Prairie boomer announces spring

ACLUMP OF SALT GRASS shudders, and out onto the flat he stalks, his silhouette advancing as the white disk of the sun pierces the fog. He lowers his head; circling, he drums his feet. Great sacs balloon alongside his neck (left), and the dawn fills with a strange and hollow com­mand. Neither song nor thunder, yet both.

A challenge has been given, tossed into the morning air. The Attwater’s greater prairie chicken is on his booming ground. Boom, boom, boom. Out stalks another male. The challenge is accepted. For more than two hours the males strut, circle, dance, and fight, wings battering, feet pounc­ing, pecking. In the bordering tall grass, hidden and secretive, are the females—seemingly en­tranced, selecting their mates?

Preservation of the Attwater’s booming grounds is important to the species’ survival since Aran­sas shelters 45 to 50 of the world’s population of 2,000.

A day in the life of the marsh

IN BIG DEVIL BAYOU the warmth of afternoon rouses an American alligator. Soon he will feed on frog, an event that will be announced in the quiet swamp by a distinctive crunch of jaws.

13For alligator-watching, after-noon is soon enough to arrive, but for watching residents of the Heritage Trail, it’s better to start at dawn. We first knew the sun was up by a tiny spotlight flashing from an oak. Dewdrops on the gently pulsating wings of a hair-streak butterfly (top, facing page) were catching those pure, intense colors upon which poets reflect and physicists experiment. What lucky creatures we are to extract such joy frorn a but-deerfly’s morning exercises!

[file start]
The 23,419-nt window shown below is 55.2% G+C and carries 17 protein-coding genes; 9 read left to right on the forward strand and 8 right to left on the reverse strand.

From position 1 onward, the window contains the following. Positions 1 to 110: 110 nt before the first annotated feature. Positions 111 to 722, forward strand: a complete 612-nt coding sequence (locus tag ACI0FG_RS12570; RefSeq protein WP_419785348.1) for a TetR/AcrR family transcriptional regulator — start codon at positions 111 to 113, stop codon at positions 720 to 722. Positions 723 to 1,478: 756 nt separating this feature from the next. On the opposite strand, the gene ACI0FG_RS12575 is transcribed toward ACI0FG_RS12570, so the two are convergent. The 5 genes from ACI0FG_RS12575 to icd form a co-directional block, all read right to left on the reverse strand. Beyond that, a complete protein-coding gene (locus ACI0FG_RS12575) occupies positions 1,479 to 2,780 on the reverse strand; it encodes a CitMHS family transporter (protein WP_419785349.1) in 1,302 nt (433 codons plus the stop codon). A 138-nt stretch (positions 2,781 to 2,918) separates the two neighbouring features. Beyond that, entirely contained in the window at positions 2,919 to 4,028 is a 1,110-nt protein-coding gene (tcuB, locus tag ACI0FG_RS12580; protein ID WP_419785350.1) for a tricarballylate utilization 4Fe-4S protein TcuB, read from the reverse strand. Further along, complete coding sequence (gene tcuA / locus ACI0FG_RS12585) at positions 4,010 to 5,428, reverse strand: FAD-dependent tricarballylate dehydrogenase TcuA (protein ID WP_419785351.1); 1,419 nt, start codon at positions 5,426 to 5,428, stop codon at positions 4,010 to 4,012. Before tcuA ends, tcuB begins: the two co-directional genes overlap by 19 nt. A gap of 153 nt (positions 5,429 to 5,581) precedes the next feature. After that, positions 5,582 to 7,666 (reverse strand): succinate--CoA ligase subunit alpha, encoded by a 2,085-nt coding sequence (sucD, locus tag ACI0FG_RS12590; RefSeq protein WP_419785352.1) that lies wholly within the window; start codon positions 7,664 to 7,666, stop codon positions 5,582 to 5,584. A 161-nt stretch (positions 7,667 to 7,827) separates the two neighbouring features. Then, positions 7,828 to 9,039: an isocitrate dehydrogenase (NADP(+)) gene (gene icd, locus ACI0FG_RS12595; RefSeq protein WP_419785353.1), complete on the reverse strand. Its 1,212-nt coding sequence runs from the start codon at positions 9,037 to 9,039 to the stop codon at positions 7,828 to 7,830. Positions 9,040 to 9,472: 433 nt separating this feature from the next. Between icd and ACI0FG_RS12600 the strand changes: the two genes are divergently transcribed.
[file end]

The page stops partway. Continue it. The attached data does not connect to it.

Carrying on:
A green tree frog sleeps under the indifferent tread of a lynx spi­der intent on an insect breakfast (below); in a world where all life is sustained by other life, it’s good not to be on everybody’s menu. By evening light we followed a black-tailed jackrabbit (below, right) along trails discernible only to his twitching nose. We pondered what he sought so de­votedly in the failing day.

Did he worry that humankind knew him erroneously as a rabbit instead of a hare, since his prog­eny entered the world furry in­stead of nude? Did he worry that the name jackrabbit derived from jackass, as tribute to his impres­sive ears? Certainly not. Would he show alarm if a predator-like shadow slid across his path? Would he be staying in the lovely apartments in Chicago? You bet.



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